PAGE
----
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A Brief Examination of the Skin Condition Dystrophic Epidermolysis Bullosa

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A Brief Examination of The Skin Condition Dystrophic Epidermolysis Bullosa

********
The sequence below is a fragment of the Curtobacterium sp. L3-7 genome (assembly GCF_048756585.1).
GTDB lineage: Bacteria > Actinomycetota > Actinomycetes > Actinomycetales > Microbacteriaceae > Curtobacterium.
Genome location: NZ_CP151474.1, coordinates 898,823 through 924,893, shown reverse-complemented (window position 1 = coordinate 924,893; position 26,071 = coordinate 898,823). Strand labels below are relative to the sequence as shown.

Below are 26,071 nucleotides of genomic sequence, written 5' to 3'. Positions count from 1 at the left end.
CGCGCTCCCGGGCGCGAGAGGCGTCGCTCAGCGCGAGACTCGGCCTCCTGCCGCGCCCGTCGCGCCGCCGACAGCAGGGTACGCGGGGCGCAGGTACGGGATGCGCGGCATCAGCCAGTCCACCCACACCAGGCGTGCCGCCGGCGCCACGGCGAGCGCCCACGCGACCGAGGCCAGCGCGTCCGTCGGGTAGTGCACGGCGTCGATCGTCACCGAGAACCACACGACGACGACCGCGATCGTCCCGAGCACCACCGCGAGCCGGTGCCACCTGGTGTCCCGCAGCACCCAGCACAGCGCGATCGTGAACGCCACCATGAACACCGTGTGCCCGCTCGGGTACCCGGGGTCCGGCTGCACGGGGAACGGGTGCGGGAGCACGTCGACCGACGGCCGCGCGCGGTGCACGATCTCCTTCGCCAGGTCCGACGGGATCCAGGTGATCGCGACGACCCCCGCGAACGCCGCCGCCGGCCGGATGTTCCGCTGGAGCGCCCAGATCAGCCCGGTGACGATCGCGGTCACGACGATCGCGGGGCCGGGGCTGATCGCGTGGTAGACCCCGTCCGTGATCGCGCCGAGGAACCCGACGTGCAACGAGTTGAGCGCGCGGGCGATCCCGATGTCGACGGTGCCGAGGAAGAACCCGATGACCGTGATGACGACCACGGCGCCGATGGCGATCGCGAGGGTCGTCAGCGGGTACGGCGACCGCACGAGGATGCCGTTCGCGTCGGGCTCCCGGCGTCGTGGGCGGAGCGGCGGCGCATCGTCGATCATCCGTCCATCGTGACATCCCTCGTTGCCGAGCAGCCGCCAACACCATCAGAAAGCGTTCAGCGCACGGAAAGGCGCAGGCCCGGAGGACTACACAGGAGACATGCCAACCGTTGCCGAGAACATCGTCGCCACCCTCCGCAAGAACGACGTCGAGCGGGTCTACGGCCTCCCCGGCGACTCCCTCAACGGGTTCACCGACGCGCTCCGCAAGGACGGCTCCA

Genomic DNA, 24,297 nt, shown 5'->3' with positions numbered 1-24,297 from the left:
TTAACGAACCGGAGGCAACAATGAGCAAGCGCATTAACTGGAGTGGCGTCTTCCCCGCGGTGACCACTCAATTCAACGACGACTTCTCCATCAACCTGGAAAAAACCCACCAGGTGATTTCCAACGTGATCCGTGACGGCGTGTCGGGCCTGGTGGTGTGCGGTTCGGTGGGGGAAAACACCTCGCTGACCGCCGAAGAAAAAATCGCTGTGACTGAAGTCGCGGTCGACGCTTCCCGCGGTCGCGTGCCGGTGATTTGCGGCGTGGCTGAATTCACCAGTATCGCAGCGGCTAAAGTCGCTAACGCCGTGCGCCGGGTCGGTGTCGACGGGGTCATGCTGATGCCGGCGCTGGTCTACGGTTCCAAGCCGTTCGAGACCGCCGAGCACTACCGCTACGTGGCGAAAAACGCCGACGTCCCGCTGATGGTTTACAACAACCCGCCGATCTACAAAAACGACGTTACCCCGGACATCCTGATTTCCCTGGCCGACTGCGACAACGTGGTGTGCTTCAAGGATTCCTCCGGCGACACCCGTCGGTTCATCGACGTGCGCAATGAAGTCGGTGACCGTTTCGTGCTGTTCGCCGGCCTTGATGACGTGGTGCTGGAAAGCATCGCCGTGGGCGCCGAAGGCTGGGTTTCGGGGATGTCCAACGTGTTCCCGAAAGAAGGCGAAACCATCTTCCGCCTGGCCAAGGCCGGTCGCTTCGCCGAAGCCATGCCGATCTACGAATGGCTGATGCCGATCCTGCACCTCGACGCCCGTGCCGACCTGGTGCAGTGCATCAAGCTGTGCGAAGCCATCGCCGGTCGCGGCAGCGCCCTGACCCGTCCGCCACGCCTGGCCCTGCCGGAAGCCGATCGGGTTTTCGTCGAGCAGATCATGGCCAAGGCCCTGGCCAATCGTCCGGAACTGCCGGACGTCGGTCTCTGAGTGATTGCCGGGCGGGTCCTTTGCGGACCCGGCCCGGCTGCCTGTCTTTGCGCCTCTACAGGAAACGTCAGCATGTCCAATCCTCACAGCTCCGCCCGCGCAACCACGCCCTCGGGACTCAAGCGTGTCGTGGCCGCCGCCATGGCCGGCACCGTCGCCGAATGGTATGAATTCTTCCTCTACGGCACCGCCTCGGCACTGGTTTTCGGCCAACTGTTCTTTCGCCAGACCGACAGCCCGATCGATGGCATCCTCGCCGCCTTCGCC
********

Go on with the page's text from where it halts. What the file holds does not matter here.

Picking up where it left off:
One night while I was clicking through the menu on the digital cable guide I saw a program titled, The Boy Whose Skin Fell Off, filmed by TLC (The Learning Channel). With such an attention grabbing title I couldn't resist. It was a documentary that featured a young man named Jonny Kennedy. Jonny lived in the U.K and was diagnosed with Dystrophic Epidermolysis Bullosa as a young child. The severity of the condition was immediately apparent by the physical condition of the boy. Continuous pain and discomfort was quite obvious and his mother had to constantly care for him by taking care of his wounds and bandages. It took the boy's mother and a nurse to take care of him and the attention he needed was a 24 hour a day job. The devastation EB can have on not only the person suffering from it but the family is enormous. The severity of EB was summed up in one sentence when Jonny says at one point in the program that "he wishes he was never born." For me personally, the most moving thing about the story of this person was even though his health was declining and he knew roughly how long he had to live he didn't loath in pity but rather went out and did his best to experience life and make as many friends as he could. I was amazed at his sense of humor and the way he was able to joke around about the condition that would eventually kill him. He made me realize just how precious life is and how lucky I am. Despite his constant pain and lack of mobility Johnny campaigned to raise money to find a cure for EB right up until his death. The documentary he allowed TLC to film of the last months of his life has raised Ј500,000 and was voted as number six in the Fifty Greatest Documentaries as voted by industry professionals such as respected film makers and journalists.( He made it known just how strongly he wanted a cure for other's with his condition because himself and his family knew all too well of its effects. The show ends with his death and funeral but it was not a funeral of complete sadness and mourning. Everyone including himself knew he was going to die soon and they also believed he was going somewhere better. It was sad because you could see that the people in the funeral home had lost a good friend but it was as if they were relieved to see that he was no longer in pain. This story was the motivation for me to research the skin condition EB and more particularly Dystrophic EB. In my paper I will give a general overview of the condition, other health problems that can arise and the care and treatment involved.